Although we coincide in the opinion of his biographer, that the man spoken of by WASHINGTON in the terms of his well-known letter of condolence to the widow of Lord STIRLING, upon being informed of his death, could scarcely need other enco. mium, yet we cannot resist the inclination to transfer to our pages a portion of the concluding summary of his life and character, as given by his descendant:

To stroug dative powers of mind he added industry and perseverance, with early-acquired habits of method and attention. His oatural abilities were more solid than brilliant; his acquirements more useful thao uncommon. His education was such only as the state of the country afforded, but he received from his father instruction in his favorite studies of mathematics and astronomy, which rendered him no ordinary proficient in those sciences. He was bred, as we bave seen, a merchant, and was successfully pursuing his business, when he was induced to join the army under General SHIRLEY, first as a commissary, and afterward as aid-de-camp and private secretary to the commander-in-chief. In these stations he served several campaigns in the war which commenced on this continent in 1747; and the result of his military experience was especially evinced in the baules of Long Island, Brandywine, Germantown and Moumouth, in all of which he sustained a conspicuous and efficient part. In an evil hour he accompanied General Shirley to Englaud, from motives more consistent with the generosity of his temper than with prudence and forethought; and when there, he was persuaded by SHIRLEY and others of his friends to prefer a claim to what proved to be a barren title. The prosecution of this claim was attended with heavy pecuniary expenses, which, together with those incident to his prolooged residence in England, of which it was the cause, laid the foundation of subsequent embarrassmedis. Remarkable for ihe cheerfulness and hilarity of his disposition, he was there confirmed in those convivial babits that increased upon him in alter life; though never to such a degree as to interfere with the performance of his public duties, or deprive him of the esteem and confidence of his official superiors or private friends. They contribuced, nevertheless, to deepen the shade cast over his latier years by the perplexity of his affairs, and rendered more striking the contrast between the opening and close of his career Almost from his first entrance upon the active duties of life, he was engaged in the service of his country. Although possessed of an easy fortune, he devoted a large portion of his time, with his peculiar talents and acquirements, to the public in that department of the colonial government in which they were calculated to be most userul. Early imbued with sound principles of constitutional liberty, we find him, when the rights of the colonists were assailed, among the first to take up arms in their defence; and notwithstanding his social and personal relations with Great Britaiu, coltivated as they had recently been during his residence in the metropolis of the empire, and brightened by the attentions he had received from the most powerful and distinguished of her sops, he did not for a moment hesitate to protest against her usurpations, and declare in favor of his native land. From that moment he literally devoted his life and fortune to her cause, and literally lost them both.'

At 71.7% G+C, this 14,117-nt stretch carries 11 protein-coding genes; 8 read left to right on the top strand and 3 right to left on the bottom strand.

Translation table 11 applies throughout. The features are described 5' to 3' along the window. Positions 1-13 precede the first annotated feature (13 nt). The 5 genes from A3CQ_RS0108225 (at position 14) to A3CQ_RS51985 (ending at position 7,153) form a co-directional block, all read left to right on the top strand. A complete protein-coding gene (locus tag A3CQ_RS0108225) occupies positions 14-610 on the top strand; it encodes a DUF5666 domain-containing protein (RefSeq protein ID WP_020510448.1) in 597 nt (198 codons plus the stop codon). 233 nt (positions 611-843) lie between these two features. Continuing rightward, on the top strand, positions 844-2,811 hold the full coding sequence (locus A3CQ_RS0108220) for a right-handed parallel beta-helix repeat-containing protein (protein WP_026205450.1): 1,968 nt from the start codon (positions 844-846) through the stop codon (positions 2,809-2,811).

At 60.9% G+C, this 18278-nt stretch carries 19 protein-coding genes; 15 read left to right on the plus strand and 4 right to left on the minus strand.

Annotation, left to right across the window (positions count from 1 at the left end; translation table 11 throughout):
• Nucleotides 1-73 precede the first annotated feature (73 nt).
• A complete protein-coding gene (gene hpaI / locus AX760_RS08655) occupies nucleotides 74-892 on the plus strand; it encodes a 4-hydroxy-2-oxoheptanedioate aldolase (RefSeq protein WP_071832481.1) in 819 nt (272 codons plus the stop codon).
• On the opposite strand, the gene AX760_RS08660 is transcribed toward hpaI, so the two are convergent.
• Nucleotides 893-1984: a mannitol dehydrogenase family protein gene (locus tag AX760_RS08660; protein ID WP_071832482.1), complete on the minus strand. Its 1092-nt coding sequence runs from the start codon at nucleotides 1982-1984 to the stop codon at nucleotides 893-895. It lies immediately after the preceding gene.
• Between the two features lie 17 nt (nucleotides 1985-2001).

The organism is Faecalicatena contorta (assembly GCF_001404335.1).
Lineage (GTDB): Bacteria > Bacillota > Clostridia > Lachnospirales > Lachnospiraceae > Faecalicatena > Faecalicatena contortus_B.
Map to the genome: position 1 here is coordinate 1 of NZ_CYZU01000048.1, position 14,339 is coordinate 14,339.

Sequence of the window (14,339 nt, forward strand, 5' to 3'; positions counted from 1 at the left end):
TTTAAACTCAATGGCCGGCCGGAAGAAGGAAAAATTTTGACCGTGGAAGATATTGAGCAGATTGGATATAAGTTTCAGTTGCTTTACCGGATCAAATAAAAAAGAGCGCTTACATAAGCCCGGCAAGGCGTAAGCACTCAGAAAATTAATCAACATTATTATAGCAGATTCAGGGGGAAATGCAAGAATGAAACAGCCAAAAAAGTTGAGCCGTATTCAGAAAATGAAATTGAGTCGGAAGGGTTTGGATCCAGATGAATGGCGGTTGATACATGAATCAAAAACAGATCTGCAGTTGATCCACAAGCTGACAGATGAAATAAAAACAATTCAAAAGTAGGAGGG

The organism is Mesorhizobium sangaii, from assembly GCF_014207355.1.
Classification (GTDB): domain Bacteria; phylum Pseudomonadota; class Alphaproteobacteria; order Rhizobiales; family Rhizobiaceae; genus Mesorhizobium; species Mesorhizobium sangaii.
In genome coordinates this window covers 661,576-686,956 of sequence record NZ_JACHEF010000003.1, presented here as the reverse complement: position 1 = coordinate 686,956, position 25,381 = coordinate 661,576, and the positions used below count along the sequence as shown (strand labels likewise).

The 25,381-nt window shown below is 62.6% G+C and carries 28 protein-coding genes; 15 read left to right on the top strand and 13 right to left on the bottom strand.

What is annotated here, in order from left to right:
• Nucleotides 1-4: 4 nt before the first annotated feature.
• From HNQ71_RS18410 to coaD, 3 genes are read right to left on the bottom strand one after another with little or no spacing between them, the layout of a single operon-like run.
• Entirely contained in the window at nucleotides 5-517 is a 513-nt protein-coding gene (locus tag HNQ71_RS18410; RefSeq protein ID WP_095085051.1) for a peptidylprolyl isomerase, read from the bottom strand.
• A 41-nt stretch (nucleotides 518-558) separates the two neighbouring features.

After this extract, it cannot be necessary for us to add any thing in commendation of the style or literary execution of the work. It is sufficient, both for the discharge of our duty and for the author's fame, to invite our readers to judge for themselves. Notwithstanding the interest of thọ narrative parts of the book, the most attractive portion to us is the correspondence contained in it. The letters of Lord STIRLING